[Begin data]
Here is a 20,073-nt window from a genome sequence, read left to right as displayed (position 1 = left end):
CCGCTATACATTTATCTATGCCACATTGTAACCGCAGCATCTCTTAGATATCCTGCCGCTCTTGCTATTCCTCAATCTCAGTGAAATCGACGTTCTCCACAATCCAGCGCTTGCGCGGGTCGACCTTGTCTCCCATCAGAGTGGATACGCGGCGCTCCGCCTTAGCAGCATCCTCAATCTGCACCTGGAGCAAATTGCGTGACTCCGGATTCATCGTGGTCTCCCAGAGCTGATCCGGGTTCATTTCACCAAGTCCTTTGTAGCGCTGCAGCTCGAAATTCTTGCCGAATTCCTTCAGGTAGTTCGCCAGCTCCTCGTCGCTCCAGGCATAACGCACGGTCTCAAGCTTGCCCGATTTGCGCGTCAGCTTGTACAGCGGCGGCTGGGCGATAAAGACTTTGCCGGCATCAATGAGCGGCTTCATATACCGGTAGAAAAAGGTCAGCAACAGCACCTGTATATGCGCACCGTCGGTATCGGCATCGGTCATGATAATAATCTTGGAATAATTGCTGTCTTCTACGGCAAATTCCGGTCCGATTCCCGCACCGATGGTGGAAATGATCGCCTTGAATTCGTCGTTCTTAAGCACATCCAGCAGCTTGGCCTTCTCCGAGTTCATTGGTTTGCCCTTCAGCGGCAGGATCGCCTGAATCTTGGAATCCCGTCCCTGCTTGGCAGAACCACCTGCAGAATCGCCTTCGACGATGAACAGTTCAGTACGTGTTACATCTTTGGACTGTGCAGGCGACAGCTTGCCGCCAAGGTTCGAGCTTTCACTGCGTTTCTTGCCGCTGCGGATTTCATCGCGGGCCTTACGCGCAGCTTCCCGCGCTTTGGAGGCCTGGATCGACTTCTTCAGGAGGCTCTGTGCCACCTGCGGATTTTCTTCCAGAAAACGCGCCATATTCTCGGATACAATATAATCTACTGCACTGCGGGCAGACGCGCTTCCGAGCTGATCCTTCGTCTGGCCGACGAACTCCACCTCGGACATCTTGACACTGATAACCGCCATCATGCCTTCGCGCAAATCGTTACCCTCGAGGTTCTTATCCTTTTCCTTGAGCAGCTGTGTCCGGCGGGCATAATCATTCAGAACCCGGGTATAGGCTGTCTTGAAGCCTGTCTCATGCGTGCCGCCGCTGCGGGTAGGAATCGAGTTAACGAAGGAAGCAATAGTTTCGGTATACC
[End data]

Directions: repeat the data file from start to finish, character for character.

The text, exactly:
Here is a 20,073-nt window from a genome sequence, read left to right as displayed (position 1 = left end):
CCGCTATACATTTATCTATGCCACATTGTAACCGCAGCATCTCTTAGATATCCTGCCGCTCTTGCTATTCCTCAATCTCAGTGAAATCGACGTTCTCCACAATCCAGCGCTTGCGCGGGTCGACCTTGTCTCCCATCAGAGTGGATACGCGGCGCTCCGCCTTAGCAGCATCCTCAATCTGCACCTGGAGCAAATTGCGTGACTCCGGATTCATCGTGGTCTCCCAGAGCTGATCCGGGTTCATTTCACCAAGTCCTTTGTAGCGCTGCAGCTCGAAATTCTTGCCGAATTCCTTCAGGTAGTTCGCCAGCTCCTCGTCGCTCCAGGCATAACGCACGGTCTCAAGCTTGCCCGATTTGCGCGTCAGCTTGTACAGCGGCGGCTGGGCGATAAAGACTTTGCCGGCATCAATGAGCGGCTTCATATACCGGTAGAAAAAGGTCAGCAACAGCACCTGTATATGCGCACCGTCGGTATCGGCATCGGTCATGATAATAATCTTGGAATAATTGCTGTCTTCTACGGCAAATTCCGGTCCGATTCCCGCACCGATGGTGGAAATGATCGCCTTGAATTCGTCGTTCTTAAGCACATCCAGCAGCTTGGCCTTCTCCGAGTTCATTGGTTTGCCCTTCAGCGGCAGGATCGCCTGAATCTTGGAATCCCGTCCCTGCTTGGCAGAACCACCTGCAGAATCGCCTTCGACGATGAACAGTTCAGTACGTGTTACATCTTTGGACTGTGCAGGCGACAGCTTGCCGCCAAGGTTCGAGCTTTCACTGCGTTTCTTGCCGCTGCGGATTTCATCGCGGGCCTTACGCGCAGCTTCCCGCGCTTTGGAGGCCTGGATCGACTTCTTCAGGAGGCTCTGTGCCACCTGCGGATTTTCTTCCAGAAAACGCGCCATATTCTCGGATACAATATAATCTACTGCACTGCGGGCAGACGCGCTTCCGAGCTGATCCTTCGTCTGGCCGACGAACTCCACCTCGGACATCTTGACACTGATAACCGCCATCATGCCTTCGCGCAAATCGTTACCCTCGAGGTTCTTATCCTTTTCCTTGAGCAGCTGTGTCCGGCGGGCATAATCATTCAGAACCCGGGTATAGGCTGTCTTGAAGCCTGTCTCATGCGTGCCGCCGCTGCGGGTAGGAATCGAGTTAACGAAGGAAGCAATAGTTTCGGTATACC